Tackling Up DEEP Water
In the May issue we talked about deep water bass hangouts and what to look for, but getting your bait into these areas effectively relies heavily upon your ability to choose the correct tackle.
Two techniques can be very effective for getting fish from deep water, including crankbait fishing and Carolina or Mojo rigging. The tackle required for crankbait fishing in water deeper than 15ft can be substantially different to shallow water fishing and likewise the tackle that’ll give you the best results when using the Carolina and Mojo rigging techniques are quite different too. Let’s take a thorough look at the different strategies and apply the most appropriate tackle to make sure you get more fish in the live-well.
Deep water crankbait fishing
This technique rates very high on my list of strategies for early winter fishing. I’ve had particularly good success in waters around the country and remember specific occasions which stand out above many.
One fond memory was at a fishing event that I was partaking in on Nandoni Dam. The bass, particularly the larger ones, were stacking up against deep flooded timber. It was evident that the fish were feeding on schools of bait in deeper water and there was no other way to present a lure to these fish more effectively than with a crankbait. This was a prime example for me to use to explain the advantages of selecting your setup to suit the
a.) Cranking rod
The rod length is vitally important in deep water for many reasons; Leverage to keep the required amount of consistent pressure on the fish when hooked,
backbone to cast out the large deep
diving lures, flexibility and tip action to maintain and promote the desired diving/swimming action from the crankbait. This is only something you can feel is right once your setup is correct. The lure will swim while delivering its characteristic thumping action to the tip of your rod, while the angler leans into the backbone of the rod during the retrieve to the baits desired diving depth. I suggest a minimum rod length of 7ft, but prefer to select from closer to 7’6” for this application.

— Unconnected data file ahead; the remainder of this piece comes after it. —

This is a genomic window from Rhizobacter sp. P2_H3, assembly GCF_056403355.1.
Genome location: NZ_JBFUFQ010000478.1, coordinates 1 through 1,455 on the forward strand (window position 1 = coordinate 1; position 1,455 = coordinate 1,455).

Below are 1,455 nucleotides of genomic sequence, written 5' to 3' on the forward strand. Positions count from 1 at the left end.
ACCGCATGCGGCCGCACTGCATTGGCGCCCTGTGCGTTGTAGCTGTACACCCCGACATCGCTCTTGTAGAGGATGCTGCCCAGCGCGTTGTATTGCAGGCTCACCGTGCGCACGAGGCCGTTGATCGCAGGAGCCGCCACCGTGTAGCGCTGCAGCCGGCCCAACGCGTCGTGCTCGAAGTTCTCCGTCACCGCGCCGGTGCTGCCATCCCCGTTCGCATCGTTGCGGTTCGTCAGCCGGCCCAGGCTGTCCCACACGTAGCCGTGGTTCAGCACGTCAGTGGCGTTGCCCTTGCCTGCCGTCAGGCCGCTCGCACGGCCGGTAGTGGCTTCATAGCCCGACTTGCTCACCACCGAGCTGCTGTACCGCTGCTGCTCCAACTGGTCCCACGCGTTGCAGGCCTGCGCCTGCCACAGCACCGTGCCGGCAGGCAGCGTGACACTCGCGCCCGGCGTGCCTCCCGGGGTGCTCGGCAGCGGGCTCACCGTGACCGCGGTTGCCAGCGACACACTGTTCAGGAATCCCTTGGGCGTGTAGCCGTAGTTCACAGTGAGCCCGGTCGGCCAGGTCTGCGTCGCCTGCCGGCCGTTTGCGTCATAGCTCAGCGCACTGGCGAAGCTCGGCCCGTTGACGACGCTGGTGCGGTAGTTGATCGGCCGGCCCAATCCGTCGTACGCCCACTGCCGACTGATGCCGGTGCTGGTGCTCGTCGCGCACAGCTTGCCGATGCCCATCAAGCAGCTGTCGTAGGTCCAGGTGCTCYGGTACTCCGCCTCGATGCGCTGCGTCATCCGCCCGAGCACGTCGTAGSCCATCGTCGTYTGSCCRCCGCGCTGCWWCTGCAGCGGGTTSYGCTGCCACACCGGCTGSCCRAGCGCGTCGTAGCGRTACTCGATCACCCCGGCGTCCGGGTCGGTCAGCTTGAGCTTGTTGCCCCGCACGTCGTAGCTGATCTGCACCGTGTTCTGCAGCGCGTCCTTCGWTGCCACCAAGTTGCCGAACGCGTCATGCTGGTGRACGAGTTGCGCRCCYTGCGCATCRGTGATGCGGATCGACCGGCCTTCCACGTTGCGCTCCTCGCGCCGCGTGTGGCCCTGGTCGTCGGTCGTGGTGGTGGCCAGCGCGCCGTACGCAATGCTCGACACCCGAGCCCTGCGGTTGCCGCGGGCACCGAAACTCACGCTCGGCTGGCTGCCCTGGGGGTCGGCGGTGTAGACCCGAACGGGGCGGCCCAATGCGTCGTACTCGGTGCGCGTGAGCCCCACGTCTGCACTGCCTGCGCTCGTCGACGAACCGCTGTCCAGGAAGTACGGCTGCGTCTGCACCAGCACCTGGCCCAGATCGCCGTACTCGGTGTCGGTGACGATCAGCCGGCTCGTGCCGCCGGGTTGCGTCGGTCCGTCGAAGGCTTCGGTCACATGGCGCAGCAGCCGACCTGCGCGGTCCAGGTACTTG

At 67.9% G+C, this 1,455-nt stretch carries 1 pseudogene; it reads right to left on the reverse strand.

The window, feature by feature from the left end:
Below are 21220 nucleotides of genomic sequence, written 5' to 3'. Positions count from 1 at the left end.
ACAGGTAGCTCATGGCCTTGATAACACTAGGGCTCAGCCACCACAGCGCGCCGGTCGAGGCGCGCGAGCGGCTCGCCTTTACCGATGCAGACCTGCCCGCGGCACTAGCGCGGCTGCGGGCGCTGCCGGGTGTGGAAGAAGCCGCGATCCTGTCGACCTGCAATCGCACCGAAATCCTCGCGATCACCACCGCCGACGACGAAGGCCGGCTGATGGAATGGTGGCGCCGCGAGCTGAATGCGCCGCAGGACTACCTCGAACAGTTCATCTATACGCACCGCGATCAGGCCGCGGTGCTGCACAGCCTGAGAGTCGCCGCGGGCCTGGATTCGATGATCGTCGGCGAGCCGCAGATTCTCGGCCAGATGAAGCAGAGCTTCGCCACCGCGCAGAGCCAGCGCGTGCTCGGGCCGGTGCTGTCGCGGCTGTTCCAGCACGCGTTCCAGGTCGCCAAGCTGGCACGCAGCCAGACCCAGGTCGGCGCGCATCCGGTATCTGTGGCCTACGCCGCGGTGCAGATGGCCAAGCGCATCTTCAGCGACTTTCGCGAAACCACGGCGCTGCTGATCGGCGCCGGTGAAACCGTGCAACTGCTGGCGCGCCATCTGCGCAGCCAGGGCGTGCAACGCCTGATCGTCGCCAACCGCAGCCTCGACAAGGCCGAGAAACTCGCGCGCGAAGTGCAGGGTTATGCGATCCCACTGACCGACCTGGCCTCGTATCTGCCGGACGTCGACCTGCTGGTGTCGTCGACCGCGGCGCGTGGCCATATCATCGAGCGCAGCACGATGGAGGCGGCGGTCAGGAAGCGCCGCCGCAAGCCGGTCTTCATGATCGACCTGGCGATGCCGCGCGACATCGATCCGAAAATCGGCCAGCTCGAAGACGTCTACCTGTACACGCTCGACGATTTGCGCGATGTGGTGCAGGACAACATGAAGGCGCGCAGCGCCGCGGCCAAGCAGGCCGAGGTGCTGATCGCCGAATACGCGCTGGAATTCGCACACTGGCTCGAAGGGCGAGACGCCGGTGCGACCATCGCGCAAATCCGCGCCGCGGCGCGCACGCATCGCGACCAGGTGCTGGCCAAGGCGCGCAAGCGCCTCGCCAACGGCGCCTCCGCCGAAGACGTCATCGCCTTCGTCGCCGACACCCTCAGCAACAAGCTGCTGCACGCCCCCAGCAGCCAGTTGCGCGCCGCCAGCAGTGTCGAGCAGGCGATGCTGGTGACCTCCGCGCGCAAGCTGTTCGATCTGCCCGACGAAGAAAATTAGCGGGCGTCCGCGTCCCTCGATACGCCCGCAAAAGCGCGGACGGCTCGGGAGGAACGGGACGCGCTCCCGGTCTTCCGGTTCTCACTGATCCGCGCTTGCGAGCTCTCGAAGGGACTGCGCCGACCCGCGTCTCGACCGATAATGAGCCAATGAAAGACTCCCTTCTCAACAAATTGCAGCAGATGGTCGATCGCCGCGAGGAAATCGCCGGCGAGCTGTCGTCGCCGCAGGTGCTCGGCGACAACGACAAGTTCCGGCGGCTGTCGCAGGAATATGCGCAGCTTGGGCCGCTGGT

b.) Fishing line
Deeper water is particularly difficult to fish in if you’re using the incorrect line; too flexible and you won’t have good contact with your bait, inhibited swimming action from your lure, and potentially insufficient pressure to keep the fish hooked.
I’ve had far better success using fluorocarbon line in depths below 12ft. Fluorocarbon has a number of benefits. Fluoro is less flexible than monofilament and copolymer lines and therefore helps you keep maximum pressure, and improved feel over greater distances. Furthermore, fluoro varieties tend to have a smaller/thinner diameter than other line. This means that your line will not arc as much between your rod tip and the lure because it will cut easier through the water offering less friction.
Unfortunately fluorocarbon line will come at a higher price, but I truly believe you will see a tremendous improvement in your deep water crankbait fishing.